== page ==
For safari first-timers, there’s nowhere better than Africa’s big-ticket parks such as Kenya’s Maasai Mara or Tanzania’s Serengeti. But once you’ve crossed off the Big Five and well and truly caught the safari bug, where should you head to next? To help get you inspired, we’ve rounded up a handful of beyond-the-obvious African safari destinations, where you’ll be able to swap four wheels for two feet, sleep out under the stars in the heart of the bush and reap the rewards of hard-won, bucket-list wildlife encounters…
As the home of one of the greatest wildlife spectacles on earth, Tanzania’s Serengeti deserves its reputation as safari’s poster-child. But the Great Migration isn’t the only reason to head to Tanzania. Down in the south of the country lies Nyerere National Park, Tanzania’s largest national park, weighing in at twice the size of the Serengeti yet attracting just a fraction of the crowds. Renowned for its incredible biodiversity, safaris here take visitors through open prairie, thick woodland and vast plains – and with the mighty Rufiji River wending its way through the park, there’s ample opportunity to jump in a boat and skirt around palm-fringed watering holes too. It’s also the perfect place to spend a night fly-camping under the starry skies of the raw African wilderness.
If you’re seeking glorious isolation, Ruaha National Park has just ten safari lodges spread out across an area roughly the size of Belgium, giving it a real air of exclusivity. Here, you can soar above the baobab trees in a hot air balloon and enjoy a unique perspective of the elephants, lions and buffalo thundering across the plains. To really get under the skin of the African bush, ravishingly remote Katavi National Park is well worth the journey. Best-known for its phenomenal birdlife, it’s also one of the country’s most authentic safari parks, with a short visitor season leaving the wildlife completely undisturbed for much of the year. And for something a little different, pick Mahale National Park, where pristine rainforest tumbles down onto the shores of gin-clear Lake Tanganyika, and the misty mountains are home to one of the world’s largest-known populations of chimpanzees. Chimp-tracking here is like nowhere else on earth – and a true bucket-list experience. To find out more, take a look at Red Savannah’s Southern and Western Tanzania itinerary. READ MORE >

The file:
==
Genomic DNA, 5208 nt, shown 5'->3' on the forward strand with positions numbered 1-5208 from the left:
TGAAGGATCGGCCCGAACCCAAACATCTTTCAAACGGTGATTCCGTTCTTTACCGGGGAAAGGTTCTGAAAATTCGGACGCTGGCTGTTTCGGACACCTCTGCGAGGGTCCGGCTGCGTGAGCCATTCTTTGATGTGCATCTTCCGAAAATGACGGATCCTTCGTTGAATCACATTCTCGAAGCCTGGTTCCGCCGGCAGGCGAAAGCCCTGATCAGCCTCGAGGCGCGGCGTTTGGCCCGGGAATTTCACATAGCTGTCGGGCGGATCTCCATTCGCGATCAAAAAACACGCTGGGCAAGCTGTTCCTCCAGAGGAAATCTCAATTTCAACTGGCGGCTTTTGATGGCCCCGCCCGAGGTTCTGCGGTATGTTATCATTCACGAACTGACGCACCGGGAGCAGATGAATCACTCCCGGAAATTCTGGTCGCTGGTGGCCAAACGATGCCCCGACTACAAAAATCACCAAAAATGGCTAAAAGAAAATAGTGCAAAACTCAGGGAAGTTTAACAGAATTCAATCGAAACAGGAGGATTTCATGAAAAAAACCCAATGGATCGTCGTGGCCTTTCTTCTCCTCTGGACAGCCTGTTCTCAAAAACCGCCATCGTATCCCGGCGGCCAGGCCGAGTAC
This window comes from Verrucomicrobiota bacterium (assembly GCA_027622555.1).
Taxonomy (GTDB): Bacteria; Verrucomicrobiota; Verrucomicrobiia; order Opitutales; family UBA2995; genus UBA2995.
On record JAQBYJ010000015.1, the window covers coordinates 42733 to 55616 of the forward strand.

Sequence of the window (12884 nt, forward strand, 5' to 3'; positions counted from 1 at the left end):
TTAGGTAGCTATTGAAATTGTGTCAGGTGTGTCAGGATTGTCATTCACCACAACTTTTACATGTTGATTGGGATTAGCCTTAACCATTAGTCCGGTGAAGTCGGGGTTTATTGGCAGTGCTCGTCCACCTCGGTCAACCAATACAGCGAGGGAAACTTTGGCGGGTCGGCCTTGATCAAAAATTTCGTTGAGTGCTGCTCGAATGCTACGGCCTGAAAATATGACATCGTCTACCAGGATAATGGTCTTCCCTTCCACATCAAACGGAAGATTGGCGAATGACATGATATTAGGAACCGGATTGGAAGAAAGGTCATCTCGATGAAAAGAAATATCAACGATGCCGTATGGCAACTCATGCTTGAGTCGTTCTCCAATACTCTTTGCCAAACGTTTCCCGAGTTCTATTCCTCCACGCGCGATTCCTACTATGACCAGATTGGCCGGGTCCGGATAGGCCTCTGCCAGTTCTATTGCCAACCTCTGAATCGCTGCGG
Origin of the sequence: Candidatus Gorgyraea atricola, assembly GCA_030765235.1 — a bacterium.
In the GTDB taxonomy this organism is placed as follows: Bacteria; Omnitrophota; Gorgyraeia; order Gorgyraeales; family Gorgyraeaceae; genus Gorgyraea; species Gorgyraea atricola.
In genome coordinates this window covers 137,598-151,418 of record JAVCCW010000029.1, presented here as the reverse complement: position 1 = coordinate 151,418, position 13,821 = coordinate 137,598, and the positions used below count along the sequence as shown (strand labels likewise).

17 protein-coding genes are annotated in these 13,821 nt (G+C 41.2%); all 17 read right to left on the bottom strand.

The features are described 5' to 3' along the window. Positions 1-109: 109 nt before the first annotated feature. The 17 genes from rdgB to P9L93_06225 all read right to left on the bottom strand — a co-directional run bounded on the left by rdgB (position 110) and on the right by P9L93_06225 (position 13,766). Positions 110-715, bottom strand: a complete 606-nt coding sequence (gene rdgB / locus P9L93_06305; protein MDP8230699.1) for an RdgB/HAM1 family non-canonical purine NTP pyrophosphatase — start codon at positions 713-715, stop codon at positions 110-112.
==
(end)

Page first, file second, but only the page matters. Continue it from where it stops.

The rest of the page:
For a significantly better-value alternative to the more traditional safari experiences offered in Botswana, choose lesser-trammelled neighbour Zambia. Walking safaris were pioneered here and still remain a firm fixture in the country’s slew of national parks, led by deeply passionate guides at the very top of their game. South Luangwa is prolific for its big cat sightings, while Lower Zambezi is flush with leopards, bull elephants and wild dogs, and offers a whole host of water-based excursions along the Zambezi River, including tiger fishing and canoe trips to secluded riverbank camps.
A little further off-the-beaten-track lies Kafue National Park and the wild wetlands of Busanga Plains. Waterlogged for much of the year, the park transforms into a twitchers’ paradise (and another prime spot for big cat encounters) once the rains relent. Over in the far west, there’s Liuwa National Park which, with just one permanent camp, is still one of Zambia’s best-kept secrets. Base yourself at Time + Tide King Lewanika for a ringside seat for Zambia’s very own wildebeest migration, which promises the same dramatic spectacle as the Maasai Mara and the Serengeti, but completely untouched by the tourist masses. And of course, no trip to Zambia is complete without a stop-off in the colonial town of Livingstone and a visit to Victoria Falls, one of the seven Natural Wonders of the World.